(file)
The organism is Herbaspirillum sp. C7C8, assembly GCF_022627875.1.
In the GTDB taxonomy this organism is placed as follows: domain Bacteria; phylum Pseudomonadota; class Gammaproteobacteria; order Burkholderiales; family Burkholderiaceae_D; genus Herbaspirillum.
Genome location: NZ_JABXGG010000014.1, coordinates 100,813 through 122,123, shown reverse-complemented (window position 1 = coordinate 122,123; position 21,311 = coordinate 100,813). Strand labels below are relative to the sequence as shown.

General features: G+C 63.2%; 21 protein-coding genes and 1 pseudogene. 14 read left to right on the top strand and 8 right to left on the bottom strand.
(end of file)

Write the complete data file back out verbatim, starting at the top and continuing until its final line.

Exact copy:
The organism is Herbaspirillum sp. C7C8, assembly GCF_022627875.1.
In the GTDB taxonomy this organism is placed as follows: domain Bacteria; phylum Pseudomonadota; class Gammaproteobacteria; order Burkholderiales; family Burkholderiaceae_D; genus Herbaspirillum.
Genome location: NZ_JABXGG010000014.1, coordinates 100,813 through 122,123, shown reverse-complemented (window position 1 = coordinate 122,123; position 21,311 = coordinate 100,813). Strand labels below are relative to the sequence as shown.

General features: G+C 63.2%; 21 protein-coding genes and 1 pseudogene. 14 read left to right on the top strand and 8 right to left on the bottom strand.